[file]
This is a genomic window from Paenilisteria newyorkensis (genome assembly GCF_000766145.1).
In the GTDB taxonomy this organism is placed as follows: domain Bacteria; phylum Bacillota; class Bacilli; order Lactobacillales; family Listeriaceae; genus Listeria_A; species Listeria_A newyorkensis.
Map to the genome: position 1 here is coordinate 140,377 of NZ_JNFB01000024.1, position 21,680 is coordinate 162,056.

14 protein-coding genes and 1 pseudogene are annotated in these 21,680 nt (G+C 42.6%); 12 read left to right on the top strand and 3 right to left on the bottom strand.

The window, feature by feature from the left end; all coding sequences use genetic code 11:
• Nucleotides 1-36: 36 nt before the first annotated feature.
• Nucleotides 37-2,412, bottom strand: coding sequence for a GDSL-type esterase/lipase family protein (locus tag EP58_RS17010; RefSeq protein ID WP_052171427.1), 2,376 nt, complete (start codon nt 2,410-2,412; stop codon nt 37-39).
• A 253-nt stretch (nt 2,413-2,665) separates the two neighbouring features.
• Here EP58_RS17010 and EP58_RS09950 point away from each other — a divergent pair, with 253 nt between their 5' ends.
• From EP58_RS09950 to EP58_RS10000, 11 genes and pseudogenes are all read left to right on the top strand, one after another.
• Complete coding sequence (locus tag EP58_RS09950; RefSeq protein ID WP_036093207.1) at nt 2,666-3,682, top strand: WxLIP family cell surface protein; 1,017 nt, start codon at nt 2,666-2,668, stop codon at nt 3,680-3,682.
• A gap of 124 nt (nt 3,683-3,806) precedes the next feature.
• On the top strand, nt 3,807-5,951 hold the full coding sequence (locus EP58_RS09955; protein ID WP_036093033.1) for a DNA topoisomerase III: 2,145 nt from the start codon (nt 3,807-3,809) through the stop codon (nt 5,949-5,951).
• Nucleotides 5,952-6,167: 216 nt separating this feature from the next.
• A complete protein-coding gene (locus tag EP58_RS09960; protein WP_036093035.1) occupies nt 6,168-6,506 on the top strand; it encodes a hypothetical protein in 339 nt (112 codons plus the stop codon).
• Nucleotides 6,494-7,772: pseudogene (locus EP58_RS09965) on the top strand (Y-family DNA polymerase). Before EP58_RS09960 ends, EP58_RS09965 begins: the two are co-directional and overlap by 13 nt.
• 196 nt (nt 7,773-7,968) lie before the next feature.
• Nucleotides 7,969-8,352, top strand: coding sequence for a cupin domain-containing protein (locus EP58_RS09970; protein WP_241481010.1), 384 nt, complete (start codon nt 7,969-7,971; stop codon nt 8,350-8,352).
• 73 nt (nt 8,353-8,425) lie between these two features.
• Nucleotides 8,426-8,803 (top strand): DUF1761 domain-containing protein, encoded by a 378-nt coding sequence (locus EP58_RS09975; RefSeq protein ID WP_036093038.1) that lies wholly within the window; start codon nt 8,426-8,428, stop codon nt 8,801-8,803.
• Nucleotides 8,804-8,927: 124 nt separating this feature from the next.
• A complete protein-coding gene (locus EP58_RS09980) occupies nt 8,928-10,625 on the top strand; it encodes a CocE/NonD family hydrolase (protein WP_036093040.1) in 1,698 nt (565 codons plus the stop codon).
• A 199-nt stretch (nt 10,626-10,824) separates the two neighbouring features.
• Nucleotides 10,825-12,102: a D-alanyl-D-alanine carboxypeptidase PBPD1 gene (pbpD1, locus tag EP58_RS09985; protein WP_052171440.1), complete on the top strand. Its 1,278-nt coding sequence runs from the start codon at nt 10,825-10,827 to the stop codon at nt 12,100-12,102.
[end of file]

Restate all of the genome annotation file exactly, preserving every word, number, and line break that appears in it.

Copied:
This is a genomic window from Paenilisteria newyorkensis (genome assembly GCF_000766145.1).
In the GTDB taxonomy this organism is placed as follows: domain Bacteria; phylum Bacillota; class Bacilli; order Lactobacillales; family Listeriaceae; genus Listeria_A; species Listeria_A newyorkensis.
Map to the genome: position 1 here is coordinate 140,377 of NZ_JNFB01000024.1, position 21,680 is coordinate 162,056.

14 protein-coding genes and 1 pseudogene are annotated in these 21,680 nt (G+C 42.6%); 12 read left to right on the top strand and 3 right to left on the bottom strand.

The window, feature by feature from the left end; all coding sequences use genetic code 11:
• Nucleotides 1-36: 36 nt before the first annotated feature.
• Nucleotides 37-2,412, bottom strand: coding sequence for a GDSL-type esterase/lipase family protein (locus tag EP58_RS17010; RefSeq protein ID WP_052171427.1), 2,376 nt, complete (start codon nt 2,410-2,412; stop codon nt 37-39).
• A 253-nt stretch (nt 2,413-2,665) separates the two neighbouring features.
• Here EP58_RS17010 and EP58_RS09950 point away from each other — a divergent pair, with 253 nt between their 5' ends.
• From EP58_RS09950 to EP58_RS10000, 11 genes and pseudogenes are all read left to right on the top strand, one after another.
• Complete coding sequence (locus tag EP58_RS09950; RefSeq protein ID WP_036093207.1) at nt 2,666-3,682, top strand: WxLIP family cell surface protein; 1,017 nt, start codon at nt 2,666-2,668, stop codon at nt 3,680-3,682.
• A gap of 124 nt (nt 3,683-3,806) precedes the next feature.
• On the top strand, nt 3,807-5,951 hold the full coding sequence (locus EP58_RS09955; protein ID WP_036093033.1) for a DNA topoisomerase III: 2,145 nt from the start codon (nt 3,807-3,809) through the stop codon (nt 5,949-5,951).
• Nucleotides 5,952-6,167: 216 nt separating this feature from the next.
• A complete protein-coding gene (locus tag EP58_RS09960; protein WP_036093035.1) occupies nt 6,168-6,506 on the top strand; it encodes a hypothetical protein in 339 nt (112 codons plus the stop codon).
• Nucleotides 6,494-7,772: pseudogene (locus EP58_RS09965) on the top strand (Y-family DNA polymerase). Before EP58_RS09960 ends, EP58_RS09965 begins: the two are co-directional and overlap by 13 nt.
• 196 nt (nt 7,773-7,968) lie before the next feature.
• Nucleotides 7,969-8,352, top strand: coding sequence for a cupin domain-containing protein (locus EP58_RS09970; protein WP_241481010.1), 384 nt, complete (start codon nt 7,969-7,971; stop codon nt 8,350-8,352).
• 73 nt (nt 8,353-8,425) lie between these two features.
• Nucleotides 8,426-8,803 (top strand): DUF1761 domain-containing protein, encoded by a 378-nt coding sequence (locus EP58_RS09975; RefSeq protein ID WP_036093038.1) that lies wholly within the window; start codon nt 8,426-8,428, stop codon nt 8,801-8,803.
• Nucleotides 8,804-8,927: 124 nt separating this feature from the next.
• A complete protein-coding gene (locus EP58_RS09980) occupies nt 8,928-10,625 on the top strand; it encodes a CocE/NonD family hydrolase (protein WP_036093040.1) in 1,698 nt (565 codons plus the stop codon).
• A 199-nt stretch (nt 10,626-10,824) separates the two neighbouring features.
• Nucleotides 10,825-12,102: a D-alanyl-D-alanine carboxypeptidase PBPD1 gene (pbpD1, locus tag EP58_RS09985; protein WP_052171440.1), complete on the top strand. Its 1,278-nt coding sequence runs from the start codon at nt 10,825-10,827 to the stop codon at nt 12,100-12,102.